“Swithun- A Medieval Miracle Play”: Dialogos Ensemble: Katarina Livljanić (director and vocalist) with Christel Boiron, Clara Coutouly, and Caroline Gesret (vocalists), Telus Studio Theatre, Chan Centre, November 13, 2015.

All photos by Jan Gates.

All photos by Jan Gates.

Dialogos Ensemble’s Swithun- A Medieval Miracle Play is the highly pedigreed, artfully constructed creation of Sorbonne instructor and vocalist Katarina Livljanić. Pieced together from medieval manuscripts, it outlines the circumstances of the sainthood of Swithun of Winchester and how he inspired musical works of timeless beauty.  Using as one of her urtexts, the Winchester Troper, a document currently acknowledged to be the oldest written example of music for two voices in Europe, Livljanić leads her vocal ensemble through a continuous rendering of 23 individual chants in Latin and Old English, presented with modern English surtitles. The Church music of early medieval Europe centered on plainsong, the reciting of a liturgical text set according to a formula determined by the time of year and the text to be sung.  Gradually, a second voice was added in performance (termed organum), and this innovation paved the way for true polyphony, and much later, the harmonic writing of the Classical period. The music of Swithun- A Medieval Miracle Play is perfectly idiomatic of medieval music, being plainsong in one or two voices, with another one or two voices added in elaboration of, and in conversation with, the chant.

No standard notation exists for this largely improvised vicissitude, which creates a challenging situation for any musician who might be interested in recreating what these chants would have sounded like.  Nonetheless it is not an insurmountable task for skilled historians and musicologists like Susan Rankin, who is responsible for transcribing the Winchester Troper, and Michael Lapidge, who edited the other two texts used as the basis for this concert, the Narratio metrica de sancto Swithuno (Wulfstan of Winchester) and The life of saint Swithun (Aelfric of Winchester).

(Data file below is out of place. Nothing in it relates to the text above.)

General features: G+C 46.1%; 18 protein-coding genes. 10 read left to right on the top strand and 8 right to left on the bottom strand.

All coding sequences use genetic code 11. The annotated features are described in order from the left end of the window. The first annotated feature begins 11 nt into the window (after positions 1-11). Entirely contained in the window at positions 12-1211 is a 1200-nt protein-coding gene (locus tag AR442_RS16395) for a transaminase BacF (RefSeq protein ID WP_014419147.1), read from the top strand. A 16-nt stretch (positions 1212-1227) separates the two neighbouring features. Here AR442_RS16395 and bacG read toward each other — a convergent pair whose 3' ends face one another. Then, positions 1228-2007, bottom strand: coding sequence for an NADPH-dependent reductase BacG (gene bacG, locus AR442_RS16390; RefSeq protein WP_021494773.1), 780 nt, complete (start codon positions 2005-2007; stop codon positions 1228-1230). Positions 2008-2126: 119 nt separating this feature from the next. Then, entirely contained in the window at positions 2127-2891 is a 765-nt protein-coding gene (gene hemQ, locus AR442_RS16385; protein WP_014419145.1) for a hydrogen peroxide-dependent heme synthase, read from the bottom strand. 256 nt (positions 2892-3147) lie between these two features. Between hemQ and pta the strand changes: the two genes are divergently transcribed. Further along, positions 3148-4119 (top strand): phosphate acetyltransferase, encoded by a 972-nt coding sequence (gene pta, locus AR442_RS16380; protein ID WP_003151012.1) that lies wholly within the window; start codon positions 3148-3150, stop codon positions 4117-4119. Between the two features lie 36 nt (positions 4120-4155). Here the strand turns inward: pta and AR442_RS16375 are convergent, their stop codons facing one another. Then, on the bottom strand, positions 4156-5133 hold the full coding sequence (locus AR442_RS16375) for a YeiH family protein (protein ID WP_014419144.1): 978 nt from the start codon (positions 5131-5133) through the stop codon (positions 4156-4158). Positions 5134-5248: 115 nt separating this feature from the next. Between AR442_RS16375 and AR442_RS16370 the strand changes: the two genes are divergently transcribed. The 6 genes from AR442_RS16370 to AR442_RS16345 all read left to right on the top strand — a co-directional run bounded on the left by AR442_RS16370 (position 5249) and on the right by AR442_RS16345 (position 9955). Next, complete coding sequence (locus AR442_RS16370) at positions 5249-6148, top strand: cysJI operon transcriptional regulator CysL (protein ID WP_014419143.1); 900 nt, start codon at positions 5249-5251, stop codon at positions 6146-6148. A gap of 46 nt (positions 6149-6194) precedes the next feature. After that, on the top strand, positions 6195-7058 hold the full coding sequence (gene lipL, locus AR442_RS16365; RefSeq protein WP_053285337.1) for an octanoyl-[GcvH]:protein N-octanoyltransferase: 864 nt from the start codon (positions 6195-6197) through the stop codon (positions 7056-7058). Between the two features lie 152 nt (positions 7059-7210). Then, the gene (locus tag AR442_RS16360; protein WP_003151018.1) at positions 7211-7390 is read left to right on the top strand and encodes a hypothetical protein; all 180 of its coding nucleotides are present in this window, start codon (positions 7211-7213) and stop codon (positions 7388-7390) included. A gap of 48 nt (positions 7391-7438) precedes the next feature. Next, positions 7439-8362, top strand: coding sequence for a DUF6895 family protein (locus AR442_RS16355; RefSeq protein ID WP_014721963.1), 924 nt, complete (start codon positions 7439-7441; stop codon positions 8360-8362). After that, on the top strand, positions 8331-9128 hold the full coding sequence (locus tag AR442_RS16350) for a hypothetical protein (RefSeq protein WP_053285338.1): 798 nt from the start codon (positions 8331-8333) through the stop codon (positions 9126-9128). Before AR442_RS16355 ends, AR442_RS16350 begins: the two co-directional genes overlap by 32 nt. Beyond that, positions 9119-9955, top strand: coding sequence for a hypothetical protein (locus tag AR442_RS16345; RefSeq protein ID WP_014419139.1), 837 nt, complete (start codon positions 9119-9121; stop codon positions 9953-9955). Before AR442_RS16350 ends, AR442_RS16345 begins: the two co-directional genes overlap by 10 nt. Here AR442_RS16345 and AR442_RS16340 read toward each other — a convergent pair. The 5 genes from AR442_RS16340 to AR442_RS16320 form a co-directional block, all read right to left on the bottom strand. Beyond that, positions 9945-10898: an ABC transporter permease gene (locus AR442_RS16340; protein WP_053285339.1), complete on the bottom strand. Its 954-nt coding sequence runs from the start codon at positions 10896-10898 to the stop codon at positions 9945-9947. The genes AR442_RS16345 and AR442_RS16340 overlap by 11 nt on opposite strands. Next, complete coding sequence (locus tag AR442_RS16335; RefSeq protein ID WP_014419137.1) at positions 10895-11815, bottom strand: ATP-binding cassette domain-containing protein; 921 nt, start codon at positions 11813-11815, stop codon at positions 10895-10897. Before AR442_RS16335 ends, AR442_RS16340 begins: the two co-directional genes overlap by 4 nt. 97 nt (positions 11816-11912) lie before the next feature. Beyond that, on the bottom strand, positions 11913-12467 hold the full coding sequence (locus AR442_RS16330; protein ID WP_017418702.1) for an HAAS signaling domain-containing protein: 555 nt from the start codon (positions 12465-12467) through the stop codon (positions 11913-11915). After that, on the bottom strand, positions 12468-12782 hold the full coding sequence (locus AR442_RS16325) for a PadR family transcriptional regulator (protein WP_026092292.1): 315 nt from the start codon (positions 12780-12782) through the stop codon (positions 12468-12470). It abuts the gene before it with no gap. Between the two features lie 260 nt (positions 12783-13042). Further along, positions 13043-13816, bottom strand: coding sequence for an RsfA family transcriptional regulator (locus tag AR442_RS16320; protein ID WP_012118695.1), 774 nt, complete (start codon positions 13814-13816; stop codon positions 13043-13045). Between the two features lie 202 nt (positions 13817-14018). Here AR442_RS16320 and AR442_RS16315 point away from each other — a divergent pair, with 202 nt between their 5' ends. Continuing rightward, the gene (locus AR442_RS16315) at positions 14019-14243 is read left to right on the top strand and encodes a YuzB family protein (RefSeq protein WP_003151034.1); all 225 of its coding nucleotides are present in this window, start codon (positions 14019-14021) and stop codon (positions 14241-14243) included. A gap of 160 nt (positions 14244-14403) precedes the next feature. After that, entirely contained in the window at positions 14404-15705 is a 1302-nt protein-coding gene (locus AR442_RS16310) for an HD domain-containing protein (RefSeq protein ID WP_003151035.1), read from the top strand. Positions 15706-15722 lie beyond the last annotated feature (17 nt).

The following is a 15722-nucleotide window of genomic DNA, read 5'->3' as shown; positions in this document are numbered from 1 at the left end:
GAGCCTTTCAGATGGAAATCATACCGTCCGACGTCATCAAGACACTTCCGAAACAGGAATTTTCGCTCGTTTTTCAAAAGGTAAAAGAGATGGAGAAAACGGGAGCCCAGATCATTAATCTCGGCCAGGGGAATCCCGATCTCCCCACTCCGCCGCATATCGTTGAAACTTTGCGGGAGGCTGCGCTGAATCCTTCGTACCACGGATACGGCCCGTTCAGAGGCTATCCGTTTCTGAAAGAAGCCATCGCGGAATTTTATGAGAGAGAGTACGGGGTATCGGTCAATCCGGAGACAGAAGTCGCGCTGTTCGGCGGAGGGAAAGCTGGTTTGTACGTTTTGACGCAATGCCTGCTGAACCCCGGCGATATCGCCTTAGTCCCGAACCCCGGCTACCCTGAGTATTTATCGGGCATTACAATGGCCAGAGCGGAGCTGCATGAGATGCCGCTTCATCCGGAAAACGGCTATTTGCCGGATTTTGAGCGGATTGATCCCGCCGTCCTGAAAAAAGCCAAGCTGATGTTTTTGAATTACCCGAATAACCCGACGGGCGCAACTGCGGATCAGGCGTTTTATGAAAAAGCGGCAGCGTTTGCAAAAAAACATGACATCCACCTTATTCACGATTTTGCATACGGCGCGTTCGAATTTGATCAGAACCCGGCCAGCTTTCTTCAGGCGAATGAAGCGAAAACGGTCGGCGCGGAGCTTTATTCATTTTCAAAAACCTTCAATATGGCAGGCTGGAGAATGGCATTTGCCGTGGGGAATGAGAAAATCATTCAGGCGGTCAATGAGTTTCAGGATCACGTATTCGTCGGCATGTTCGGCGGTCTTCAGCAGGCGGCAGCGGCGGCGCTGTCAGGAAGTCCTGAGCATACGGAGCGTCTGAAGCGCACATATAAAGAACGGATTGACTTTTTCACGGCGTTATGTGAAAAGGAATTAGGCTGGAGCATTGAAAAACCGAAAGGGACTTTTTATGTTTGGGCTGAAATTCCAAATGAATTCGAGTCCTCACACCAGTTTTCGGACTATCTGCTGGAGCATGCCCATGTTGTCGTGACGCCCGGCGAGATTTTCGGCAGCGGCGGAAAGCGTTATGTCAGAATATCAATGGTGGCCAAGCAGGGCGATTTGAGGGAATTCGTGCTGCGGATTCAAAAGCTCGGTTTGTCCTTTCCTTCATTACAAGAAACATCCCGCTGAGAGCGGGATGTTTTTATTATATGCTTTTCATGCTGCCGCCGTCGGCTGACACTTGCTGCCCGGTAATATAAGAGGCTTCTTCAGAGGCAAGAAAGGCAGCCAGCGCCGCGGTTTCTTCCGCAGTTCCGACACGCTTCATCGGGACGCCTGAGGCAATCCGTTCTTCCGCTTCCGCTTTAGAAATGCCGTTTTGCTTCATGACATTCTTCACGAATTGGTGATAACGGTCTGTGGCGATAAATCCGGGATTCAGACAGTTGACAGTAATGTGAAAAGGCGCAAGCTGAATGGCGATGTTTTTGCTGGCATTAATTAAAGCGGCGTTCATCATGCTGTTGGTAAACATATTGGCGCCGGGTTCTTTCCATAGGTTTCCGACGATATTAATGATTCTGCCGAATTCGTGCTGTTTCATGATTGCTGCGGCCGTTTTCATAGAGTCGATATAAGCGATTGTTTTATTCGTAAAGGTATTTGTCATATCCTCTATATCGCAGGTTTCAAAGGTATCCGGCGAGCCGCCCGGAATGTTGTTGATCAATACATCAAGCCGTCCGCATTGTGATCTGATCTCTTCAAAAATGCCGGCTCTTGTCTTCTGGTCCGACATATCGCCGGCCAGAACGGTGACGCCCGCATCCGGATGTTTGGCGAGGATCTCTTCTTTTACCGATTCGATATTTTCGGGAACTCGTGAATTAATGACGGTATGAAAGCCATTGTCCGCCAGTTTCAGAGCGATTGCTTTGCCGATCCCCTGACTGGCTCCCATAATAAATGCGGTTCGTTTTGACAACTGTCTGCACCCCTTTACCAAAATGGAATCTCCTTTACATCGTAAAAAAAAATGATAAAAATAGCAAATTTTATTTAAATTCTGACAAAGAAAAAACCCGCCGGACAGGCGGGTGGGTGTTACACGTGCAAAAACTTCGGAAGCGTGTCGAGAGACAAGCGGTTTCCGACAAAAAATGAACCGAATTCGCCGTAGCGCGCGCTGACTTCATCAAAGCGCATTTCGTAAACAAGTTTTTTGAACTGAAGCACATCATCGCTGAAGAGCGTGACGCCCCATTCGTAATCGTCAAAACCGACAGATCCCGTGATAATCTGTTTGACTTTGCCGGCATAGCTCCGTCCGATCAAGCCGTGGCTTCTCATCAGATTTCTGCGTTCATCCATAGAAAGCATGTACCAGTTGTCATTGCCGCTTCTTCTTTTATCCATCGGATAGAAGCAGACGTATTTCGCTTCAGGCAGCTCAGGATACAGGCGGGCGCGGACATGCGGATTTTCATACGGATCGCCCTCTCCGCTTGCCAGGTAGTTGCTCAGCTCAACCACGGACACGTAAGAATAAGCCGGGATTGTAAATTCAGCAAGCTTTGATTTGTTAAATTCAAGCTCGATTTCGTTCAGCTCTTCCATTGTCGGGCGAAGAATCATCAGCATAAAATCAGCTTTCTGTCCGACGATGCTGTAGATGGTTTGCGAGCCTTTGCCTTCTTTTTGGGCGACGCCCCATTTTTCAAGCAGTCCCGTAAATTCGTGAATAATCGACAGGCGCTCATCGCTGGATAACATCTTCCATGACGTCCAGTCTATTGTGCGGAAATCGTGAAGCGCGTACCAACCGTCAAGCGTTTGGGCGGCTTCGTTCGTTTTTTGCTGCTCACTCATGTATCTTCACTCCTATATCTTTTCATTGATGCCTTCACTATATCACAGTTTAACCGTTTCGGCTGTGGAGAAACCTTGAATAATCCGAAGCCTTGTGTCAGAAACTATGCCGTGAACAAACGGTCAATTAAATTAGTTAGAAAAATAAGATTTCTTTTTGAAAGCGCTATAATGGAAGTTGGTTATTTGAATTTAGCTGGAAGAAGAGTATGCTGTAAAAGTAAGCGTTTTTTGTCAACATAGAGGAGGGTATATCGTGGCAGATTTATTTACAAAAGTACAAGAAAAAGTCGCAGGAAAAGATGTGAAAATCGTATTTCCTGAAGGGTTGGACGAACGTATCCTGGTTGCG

It is important to understand the context for this re-creation.  Medieval Christianity is characterized by a great reliance on ‘magic’, and this is why miracles, so foreign to us now, represented the cutting edge of thought at the time of life of St. Swithun.  According to the theological best practice of 11th century Europe, objects and persons that had been in contact with each other would continue to have effect on each other, even removed from close proximity, where the strength of this effect was proportionate to the person’s or object’s ‘holiness’, or personal relation to God.  This is the mechanism by which the remains of St. Swithun transmitted their healing powers, and the observance of these powers is what prompted the chronologers of Winchester to keep such detailed evidence on the continuing longevity of St. Swithun’s holiness.  This miracle play, which Dialogos Ensemble has so painstakingly put together, aims to musically capture the cult and spell of Swithun and the healing powers he was were reported to have.

Though not an easy task, the singing succeeded almost perfectly in matching the spirit of the text; the voices were in excellent and moving harmony, often creating a strikingly clean and transparent texture, and the chant was free of any genre crossing in regards to performance practice.  Furthermore, the vocal contribution faithfully affirmed the reputation that plainsong enjoys for inducing ‘calm’.  Lines such as, “Et licet extremus hominum atque abiectio plebes sim- quia sernonis me nulla fulcit” (and although I am the very last of men and reject of humanity – for no expertise in writing sustains me) were designed to fall especially sweetly on the medieval aristocratic ear and, at least indirectly, induce good moral instruction for the people of Winchester.  While the genre consistently requires clear voices of pure timbre and deep sincerity, this is not always easy to sustain. I did sometimes sense a momentary hesitation in phrasing that kept me from becoming fully one with the music, but certainly not very often.

Overall, the Dialogos Ensmble provided a unique adventure in medieval ‘re-creation’, based on inspired scholarship, and one that added up to a very moving spiritual experience.

© Kate Mackin 2015